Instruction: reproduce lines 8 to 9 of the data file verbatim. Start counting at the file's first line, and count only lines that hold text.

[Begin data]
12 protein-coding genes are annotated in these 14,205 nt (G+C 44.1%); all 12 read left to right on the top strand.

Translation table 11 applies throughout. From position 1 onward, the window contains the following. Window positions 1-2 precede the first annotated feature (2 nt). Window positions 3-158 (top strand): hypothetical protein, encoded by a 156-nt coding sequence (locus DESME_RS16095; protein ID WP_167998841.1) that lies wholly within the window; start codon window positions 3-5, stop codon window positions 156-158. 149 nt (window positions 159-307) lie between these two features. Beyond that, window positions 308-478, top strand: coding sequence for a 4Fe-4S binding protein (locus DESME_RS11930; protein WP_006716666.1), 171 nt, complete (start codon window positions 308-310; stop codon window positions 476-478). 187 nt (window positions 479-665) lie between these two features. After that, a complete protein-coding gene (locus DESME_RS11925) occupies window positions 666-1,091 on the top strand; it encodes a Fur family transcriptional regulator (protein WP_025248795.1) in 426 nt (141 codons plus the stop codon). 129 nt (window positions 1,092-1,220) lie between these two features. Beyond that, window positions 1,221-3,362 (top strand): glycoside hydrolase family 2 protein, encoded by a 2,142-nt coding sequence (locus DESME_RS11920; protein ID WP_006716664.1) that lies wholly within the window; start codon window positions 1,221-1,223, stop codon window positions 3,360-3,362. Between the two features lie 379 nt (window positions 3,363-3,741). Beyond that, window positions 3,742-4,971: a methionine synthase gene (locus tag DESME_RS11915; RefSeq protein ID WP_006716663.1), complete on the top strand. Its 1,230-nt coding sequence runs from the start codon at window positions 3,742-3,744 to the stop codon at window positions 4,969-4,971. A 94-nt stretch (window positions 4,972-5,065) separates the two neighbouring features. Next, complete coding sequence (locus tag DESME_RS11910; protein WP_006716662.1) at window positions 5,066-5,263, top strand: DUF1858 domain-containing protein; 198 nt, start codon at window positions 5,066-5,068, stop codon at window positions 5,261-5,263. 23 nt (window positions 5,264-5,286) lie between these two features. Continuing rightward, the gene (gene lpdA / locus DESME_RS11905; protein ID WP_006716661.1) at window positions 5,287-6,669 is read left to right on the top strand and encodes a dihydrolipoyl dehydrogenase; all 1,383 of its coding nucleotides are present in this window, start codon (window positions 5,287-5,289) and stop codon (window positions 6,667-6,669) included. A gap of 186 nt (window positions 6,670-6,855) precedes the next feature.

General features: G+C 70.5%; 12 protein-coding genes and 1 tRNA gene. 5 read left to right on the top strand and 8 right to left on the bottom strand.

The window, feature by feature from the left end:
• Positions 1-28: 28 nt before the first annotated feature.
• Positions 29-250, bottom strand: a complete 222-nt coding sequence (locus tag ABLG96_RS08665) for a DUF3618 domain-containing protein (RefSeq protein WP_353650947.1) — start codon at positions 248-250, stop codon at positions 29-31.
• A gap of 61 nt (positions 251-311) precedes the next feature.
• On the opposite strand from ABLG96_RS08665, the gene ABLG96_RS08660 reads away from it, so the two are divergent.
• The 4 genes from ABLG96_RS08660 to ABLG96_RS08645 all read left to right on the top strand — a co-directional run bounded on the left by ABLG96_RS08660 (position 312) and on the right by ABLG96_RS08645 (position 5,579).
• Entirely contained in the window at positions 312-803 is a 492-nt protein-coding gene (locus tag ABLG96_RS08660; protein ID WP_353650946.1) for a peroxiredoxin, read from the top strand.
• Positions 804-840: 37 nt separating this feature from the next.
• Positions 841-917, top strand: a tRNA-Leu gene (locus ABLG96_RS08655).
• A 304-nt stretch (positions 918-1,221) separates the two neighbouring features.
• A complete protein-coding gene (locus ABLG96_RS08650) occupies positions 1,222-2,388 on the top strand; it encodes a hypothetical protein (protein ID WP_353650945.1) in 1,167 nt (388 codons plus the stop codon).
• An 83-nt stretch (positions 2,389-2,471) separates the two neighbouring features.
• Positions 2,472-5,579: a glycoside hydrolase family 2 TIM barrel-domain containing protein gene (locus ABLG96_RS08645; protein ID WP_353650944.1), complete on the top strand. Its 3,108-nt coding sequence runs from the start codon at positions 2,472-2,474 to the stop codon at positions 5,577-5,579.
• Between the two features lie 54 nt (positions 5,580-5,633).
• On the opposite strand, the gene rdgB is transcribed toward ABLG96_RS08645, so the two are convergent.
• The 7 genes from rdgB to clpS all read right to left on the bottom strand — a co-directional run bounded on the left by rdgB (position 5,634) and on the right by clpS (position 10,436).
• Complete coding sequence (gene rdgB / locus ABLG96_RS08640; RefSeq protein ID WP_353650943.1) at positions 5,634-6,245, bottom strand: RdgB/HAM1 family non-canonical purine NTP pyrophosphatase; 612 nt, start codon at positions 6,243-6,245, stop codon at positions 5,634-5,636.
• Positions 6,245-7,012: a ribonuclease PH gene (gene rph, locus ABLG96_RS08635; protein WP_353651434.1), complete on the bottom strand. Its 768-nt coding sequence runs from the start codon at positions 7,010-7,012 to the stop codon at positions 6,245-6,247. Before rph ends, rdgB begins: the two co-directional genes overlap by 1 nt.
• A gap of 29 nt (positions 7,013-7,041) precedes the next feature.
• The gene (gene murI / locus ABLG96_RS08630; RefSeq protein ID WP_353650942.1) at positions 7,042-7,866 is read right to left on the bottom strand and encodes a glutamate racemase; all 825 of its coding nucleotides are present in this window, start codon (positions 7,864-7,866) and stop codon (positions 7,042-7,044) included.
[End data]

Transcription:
• On the opposite strand from ABLG96_RS08665, the gene ABLG96_RS08660 reads away from it, so the two are divergent.
• The 4 genes from ABLG96_RS08660 to ABLG96_RS08645 all read left to right on the top strand — a co-directional run bounded on the left by ABLG96_RS08660 (position 312) and on the right by ABLG96_RS08645 (position 5,579).